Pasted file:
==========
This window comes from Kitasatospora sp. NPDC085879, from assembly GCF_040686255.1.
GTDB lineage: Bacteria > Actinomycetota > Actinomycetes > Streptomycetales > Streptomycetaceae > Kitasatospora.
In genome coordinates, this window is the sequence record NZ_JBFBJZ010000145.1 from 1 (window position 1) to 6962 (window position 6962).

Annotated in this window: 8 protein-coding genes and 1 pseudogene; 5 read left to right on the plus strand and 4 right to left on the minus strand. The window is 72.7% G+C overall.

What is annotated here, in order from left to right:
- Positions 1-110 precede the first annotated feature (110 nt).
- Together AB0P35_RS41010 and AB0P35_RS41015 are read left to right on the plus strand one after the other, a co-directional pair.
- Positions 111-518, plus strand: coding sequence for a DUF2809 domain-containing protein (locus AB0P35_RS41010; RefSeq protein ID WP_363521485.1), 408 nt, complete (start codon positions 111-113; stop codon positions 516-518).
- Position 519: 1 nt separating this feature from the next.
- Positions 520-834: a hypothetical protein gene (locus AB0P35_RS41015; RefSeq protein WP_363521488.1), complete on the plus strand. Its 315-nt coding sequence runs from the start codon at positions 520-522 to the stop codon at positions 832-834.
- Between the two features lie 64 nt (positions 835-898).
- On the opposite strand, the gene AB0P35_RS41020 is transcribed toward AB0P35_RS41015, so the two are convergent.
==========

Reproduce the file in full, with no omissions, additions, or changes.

This window comes from Kitasatospora sp. NPDC085879, from assembly GCF_040686255.1.
GTDB lineage: Bacteria > Actinomycetota > Actinomycetes > Streptomycetales > Streptomycetaceae > Kitasatospora.
In genome coordinates, this window is the sequence record NZ_JBFBJZ010000145.1 from 1 (window position 1) to 6962 (window position 6962).

Annotated in this window: 8 protein-coding genes and 1 pseudogene; 5 read left to right on the plus strand and 4 right to left on the minus strand. The window is 72.7% G+C overall.

What is annotated here, in order from left to right:
- Positions 1-110 precede the first annotated feature (110 nt).
- Together AB0P35_RS41010 and AB0P35_RS41015 are read left to right on the plus strand one after the other, a co-directional pair.
- Positions 111-518, plus strand: coding sequence for a DUF2809 domain-containing protein (locus AB0P35_RS41010; RefSeq protein ID WP_363521485.1), 408 nt, complete (start codon positions 111-113; stop codon positions 516-518).
- Position 519: 1 nt separating this feature from the next.
- Positions 520-834: a hypothetical protein gene (locus AB0P35_RS41015; RefSeq protein WP_363521488.1), complete on the plus strand. Its 315-nt coding sequence runs from the start codon at positions 520-522 to the stop codon at positions 832-834.
- Between the two features lie 64 nt (positions 835-898).
- On the opposite strand, the gene AB0P35_RS41020 is transcribed toward AB0P35_RS41015, so the two are convergent.